Not enough fireworks: (l-r) Nobel and Zeltner
in You Can’t Take It With You.
Can’t Take It With You
George S. Kaufman and Moss Hart, directed by Maggie Mancinelli-Cahill
Capital Repertory Theatre, through Dec. 18
Classic comedies at their cores are about serious themes;
Shakespeare’s comedies almost always have someone under a
death sentence or similarly imperiled. The notion that comedies
are fluff and nonsense comes from people more at ease with
the theatrical equivalent of fast food—all that fat, salt
and sugar fill, but aren’t fulfilling. Classic comedies are
as sustaining as classic tragedies. The difference rests in
how society and individuals are treated. Tragedies affirm
society as being right, while comedies show the folly of society.
This helps to explain why comedies aren’t taught in high schools,
but tragedies are. Individuals are sublime in comedies, while
in tragedies society’s proprieties must be preserved by keeping
the sublime with the gods and death. George S. Kaufman and
Moss Hart’s 1936 classic comedy You Can’t Take It With
You shows the supremacy of individuals over the conformity
of society. It takes those two certainties of life—death and
taxes—and sticks them up society’s rear.
and Hart fill grandpa Martin Vanderhof’s (chocolate-voiced
Richard Mawe) “around the corner from Columbia University”
home with individuals: mother Penny Sycamore (the redoubtable
Eileen Schuyler) types her plays with titles like Sex Takes
a Holiday or the war drama Gas Attack while appropriately
surrounded by snakes and kitties; daughter Essie (the limber
Rachel Sullivan) stretches, creating balletic flutters of
movement while waiting for her Love Dream candies to cool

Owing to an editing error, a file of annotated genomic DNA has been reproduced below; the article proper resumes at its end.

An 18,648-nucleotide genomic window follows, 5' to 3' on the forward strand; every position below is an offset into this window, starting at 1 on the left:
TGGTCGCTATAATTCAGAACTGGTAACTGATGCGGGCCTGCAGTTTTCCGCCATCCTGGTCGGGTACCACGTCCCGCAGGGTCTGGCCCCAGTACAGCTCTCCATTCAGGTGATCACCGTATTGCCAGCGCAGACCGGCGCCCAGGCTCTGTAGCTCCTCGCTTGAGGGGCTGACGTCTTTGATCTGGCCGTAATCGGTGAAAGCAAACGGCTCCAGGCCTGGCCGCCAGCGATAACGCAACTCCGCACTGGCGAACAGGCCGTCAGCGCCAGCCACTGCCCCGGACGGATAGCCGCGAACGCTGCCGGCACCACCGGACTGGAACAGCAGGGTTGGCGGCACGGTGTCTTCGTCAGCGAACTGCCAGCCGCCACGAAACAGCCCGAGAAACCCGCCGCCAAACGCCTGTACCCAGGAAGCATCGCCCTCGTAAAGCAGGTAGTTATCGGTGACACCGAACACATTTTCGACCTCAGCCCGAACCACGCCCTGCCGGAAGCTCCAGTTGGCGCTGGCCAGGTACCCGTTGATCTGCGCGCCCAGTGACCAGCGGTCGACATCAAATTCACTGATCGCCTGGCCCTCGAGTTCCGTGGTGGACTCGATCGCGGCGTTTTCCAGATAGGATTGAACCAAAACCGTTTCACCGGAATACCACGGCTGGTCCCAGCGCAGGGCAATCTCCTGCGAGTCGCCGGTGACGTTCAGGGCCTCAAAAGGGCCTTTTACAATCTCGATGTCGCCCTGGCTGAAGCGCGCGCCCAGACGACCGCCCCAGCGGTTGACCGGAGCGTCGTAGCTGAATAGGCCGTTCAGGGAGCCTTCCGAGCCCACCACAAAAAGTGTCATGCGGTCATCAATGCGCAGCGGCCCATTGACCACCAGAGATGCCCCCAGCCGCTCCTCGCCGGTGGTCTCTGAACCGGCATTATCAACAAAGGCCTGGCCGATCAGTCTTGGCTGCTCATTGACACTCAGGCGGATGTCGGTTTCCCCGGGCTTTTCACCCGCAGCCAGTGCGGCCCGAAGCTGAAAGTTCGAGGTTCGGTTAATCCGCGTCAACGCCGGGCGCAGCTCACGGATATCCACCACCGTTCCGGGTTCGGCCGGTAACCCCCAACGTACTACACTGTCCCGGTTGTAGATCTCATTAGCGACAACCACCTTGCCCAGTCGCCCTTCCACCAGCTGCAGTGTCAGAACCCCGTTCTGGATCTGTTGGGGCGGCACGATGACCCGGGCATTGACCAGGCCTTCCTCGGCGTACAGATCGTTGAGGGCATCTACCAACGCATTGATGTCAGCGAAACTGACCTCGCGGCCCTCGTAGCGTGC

in the kitchen; the maid Rheba (vivaciously focused Iris M.
Farrugia) sets tables and checks on the progress of Penny’s
plays (“You’d think with 40 monks and one girl something would
happen”) with aplomb; Penny’s husband Paul (John Noble) and
random border Mr. DePinna (Ted Zeltner) make fireworks as
1936 performance art—they enthusiastically plan on depicting
the Russian Revolution in gunpowder—in the basement; Essie’s
husband Ed (Kris Anderson) plays the xylophone as Essie flutters;
and the regular visitors, Rheba’s almost live-in boyfriend
Donald (the funny and fast Shawn Williams) and Boris Kolenkov
(Terry Rabin), Essie’s ballet teacher. Even first-time visitors
Gay Wellington (the hysterical Nicola Sheara), a drunk actress
who comes to read one of Penny’s plays and stays to pass out
on any horizontal surface, and Grand Duchess Olga Katrina
(the even-more-hysterical Nicolevnya Shearonovsky), who comes
to dinner and stays to cook—bring their own brand of individualism
to a family pursuing happiness with the ardor of a herd of
cats purring contently over a saucer of cream.
Into this mix daughter Alice (a charming Meghan Doherty) brings
her boss’s son Tony Kirby (Tug Coker, who doesn’t imitate
Jimmy Stewart—the film version’s Tony—as much as he channels
Stewart’s wholesomeness and honesty) in a quest for normalcy.
When Tony’s indicted Wall Street father (Stephen Bradbury)
comes to dinner a day earlier than planned, the non sequiturs
fly fast and furious: G-men come to arrest Grandpa Martin
for not paying his taxes and Ed for printing up communist
threats; the fireworks in the basement explode (the one true
dud in the production); and Penny’s parlor game reveals Mr.
Kirby’s hollow core.
While director Maggie Mancinelli-Cahill is true to the disciplined
structure of this classic comedy, the comic spirit is constrained.
The cast get the laughs Kaufman and Hart wrote, but the manic
spirit and the joy of tweaking the nose of propriety—“A cat
can look at a king, can’t it?” Martin asks a disapproving
Alice when she attempts to inoculate Mr. Kirby from her family’s
lunacy—are missing. It is well-costumed, well- constructed,
well-blocked and well- spoken. This You Can’t Take It With
You is funny, but not hysterical; free, but not liberating;
interesting, but not moving. A play about the pursuit of happiness
and allowing the happenstance of good karma to overcome the
certainties of government bureaucracy, business machinations,
and the aforementioned death and taxes, is a play that demands
a little manic spirit.